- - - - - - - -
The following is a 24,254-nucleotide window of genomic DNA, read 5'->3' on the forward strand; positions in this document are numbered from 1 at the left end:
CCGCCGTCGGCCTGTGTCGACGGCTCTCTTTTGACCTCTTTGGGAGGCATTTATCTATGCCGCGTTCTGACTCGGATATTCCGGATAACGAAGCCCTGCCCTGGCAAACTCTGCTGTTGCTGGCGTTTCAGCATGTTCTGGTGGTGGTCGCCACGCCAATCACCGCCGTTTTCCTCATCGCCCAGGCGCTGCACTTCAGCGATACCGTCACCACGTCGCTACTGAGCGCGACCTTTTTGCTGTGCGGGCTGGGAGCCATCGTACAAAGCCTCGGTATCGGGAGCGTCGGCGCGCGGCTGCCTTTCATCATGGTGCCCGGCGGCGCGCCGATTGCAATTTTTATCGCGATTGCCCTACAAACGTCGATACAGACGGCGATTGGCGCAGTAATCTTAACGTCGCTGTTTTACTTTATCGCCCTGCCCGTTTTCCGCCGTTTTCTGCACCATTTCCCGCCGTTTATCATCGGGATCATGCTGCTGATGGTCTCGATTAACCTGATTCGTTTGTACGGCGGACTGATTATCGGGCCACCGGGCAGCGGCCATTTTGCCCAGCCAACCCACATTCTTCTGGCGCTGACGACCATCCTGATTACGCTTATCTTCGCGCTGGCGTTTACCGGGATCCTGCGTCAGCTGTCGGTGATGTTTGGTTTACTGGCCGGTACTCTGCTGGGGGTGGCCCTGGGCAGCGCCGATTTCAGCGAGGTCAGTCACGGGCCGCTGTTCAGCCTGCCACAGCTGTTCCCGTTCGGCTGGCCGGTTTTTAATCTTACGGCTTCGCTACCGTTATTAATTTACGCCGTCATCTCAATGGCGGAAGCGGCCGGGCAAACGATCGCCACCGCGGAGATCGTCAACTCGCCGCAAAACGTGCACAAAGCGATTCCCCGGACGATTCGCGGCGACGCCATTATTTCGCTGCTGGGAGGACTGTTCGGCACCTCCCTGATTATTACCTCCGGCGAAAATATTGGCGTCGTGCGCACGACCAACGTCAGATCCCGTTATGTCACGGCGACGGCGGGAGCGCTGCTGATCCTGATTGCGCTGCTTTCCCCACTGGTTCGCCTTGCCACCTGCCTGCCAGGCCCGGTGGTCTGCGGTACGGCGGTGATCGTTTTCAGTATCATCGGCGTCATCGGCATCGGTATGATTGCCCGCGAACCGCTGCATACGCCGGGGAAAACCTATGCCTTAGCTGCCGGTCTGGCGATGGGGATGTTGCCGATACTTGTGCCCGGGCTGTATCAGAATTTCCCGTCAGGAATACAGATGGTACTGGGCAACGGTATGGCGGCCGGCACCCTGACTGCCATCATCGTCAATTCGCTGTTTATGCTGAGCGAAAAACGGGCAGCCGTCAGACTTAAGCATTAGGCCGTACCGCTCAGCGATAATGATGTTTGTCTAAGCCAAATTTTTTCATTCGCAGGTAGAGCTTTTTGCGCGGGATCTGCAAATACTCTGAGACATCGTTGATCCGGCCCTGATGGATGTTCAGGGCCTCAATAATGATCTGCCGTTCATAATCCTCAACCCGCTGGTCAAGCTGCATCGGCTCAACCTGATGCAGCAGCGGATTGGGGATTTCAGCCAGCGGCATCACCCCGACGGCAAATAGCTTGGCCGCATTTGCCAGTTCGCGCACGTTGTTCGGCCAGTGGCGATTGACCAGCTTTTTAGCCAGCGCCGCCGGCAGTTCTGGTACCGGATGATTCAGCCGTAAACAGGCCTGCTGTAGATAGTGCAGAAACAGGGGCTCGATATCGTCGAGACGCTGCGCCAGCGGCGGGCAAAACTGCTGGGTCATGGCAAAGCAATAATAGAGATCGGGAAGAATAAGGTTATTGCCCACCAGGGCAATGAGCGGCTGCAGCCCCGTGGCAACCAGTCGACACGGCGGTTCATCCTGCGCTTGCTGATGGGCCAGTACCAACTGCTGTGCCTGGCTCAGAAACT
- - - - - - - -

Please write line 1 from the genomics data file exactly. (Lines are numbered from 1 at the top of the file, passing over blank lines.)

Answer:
The following is a 24,254-nucleotide window of genomic DNA, read 5'->3' on the forward strand; positions in this document are numbered from 1 at the left end: